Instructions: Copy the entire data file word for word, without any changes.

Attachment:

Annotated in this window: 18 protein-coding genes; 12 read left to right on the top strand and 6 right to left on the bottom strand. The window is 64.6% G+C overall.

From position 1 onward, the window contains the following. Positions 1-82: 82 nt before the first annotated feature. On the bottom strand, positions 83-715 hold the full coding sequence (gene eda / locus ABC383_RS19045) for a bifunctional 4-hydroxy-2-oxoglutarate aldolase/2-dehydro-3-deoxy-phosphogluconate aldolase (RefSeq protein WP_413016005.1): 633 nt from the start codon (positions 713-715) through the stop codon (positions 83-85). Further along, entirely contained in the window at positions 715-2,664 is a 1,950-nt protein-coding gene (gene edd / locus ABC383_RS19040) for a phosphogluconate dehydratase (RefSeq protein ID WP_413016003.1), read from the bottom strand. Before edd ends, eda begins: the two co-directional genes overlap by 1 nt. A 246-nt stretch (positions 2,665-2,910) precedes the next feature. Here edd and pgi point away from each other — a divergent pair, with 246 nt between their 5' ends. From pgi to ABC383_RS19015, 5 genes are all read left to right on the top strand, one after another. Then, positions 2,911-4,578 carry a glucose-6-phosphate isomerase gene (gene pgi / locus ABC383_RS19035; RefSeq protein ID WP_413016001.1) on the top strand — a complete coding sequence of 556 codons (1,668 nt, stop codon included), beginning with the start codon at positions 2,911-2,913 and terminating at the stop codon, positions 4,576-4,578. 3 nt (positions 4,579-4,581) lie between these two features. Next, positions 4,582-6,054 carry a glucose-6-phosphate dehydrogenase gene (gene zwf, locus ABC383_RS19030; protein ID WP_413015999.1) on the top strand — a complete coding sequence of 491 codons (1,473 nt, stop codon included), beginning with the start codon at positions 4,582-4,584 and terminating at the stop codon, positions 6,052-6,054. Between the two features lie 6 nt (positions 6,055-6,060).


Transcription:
Annotated in this window: 18 protein-coding genes; 12 read left to right on the top strand and 6 right to left on the bottom strand. The window is 64.6% G+C overall.

From position 1 onward, the window contains the following. Positions 1-82: 82 nt before the first annotated feature. On the bottom strand, positions 83-715 hold the full coding sequence (gene eda / locus ABC383_RS19045) for a bifunctional 4-hydroxy-2-oxoglutarate aldolase/2-dehydro-3-deoxy-phosphogluconate aldolase (RefSeq protein WP_413016005.1): 633 nt from the start codon (positions 713-715) through the stop codon (positions 83-85). Further along, entirely contained in the window at positions 715-2,664 is a 1,950-nt protein-coding gene (gene edd / locus ABC383_RS19040) for a phosphogluconate dehydratase (RefSeq protein ID WP_413016003.1), read from the bottom strand. Before edd ends, eda begins: the two co-directional genes overlap by 1 nt. A 246-nt stretch (positions 2,665-2,910) precedes the next feature. Here edd and pgi point away from each other — a divergent pair, with 246 nt between their 5' ends. From pgi to ABC383_RS19015, 5 genes are all read left to right on the top strand, one after another. Then, positions 2,911-4,578 carry a glucose-6-phosphate isomerase gene (gene pgi / locus ABC383_RS19035; RefSeq protein ID WP_413016001.1) on the top strand — a complete coding sequence of 556 codons (1,668 nt, stop codon included), beginning with the start codon at positions 2,911-2,913 and terminating at the stop codon, positions 4,576-4,578. 3 nt (positions 4,579-4,581) lie between these two features. Next, positions 4,582-6,054 carry a glucose-6-phosphate dehydrogenase gene (gene zwf, locus ABC383_RS19030; protein ID WP_413015999.1) on the top strand — a complete coding sequence of 491 codons (1,473 nt, stop codon included), beginning with the start codon at positions 4,582-4,584 and terminating at the stop codon, positions 6,052-6,054. Between the two features lie 6 nt (positions 6,055-6,060).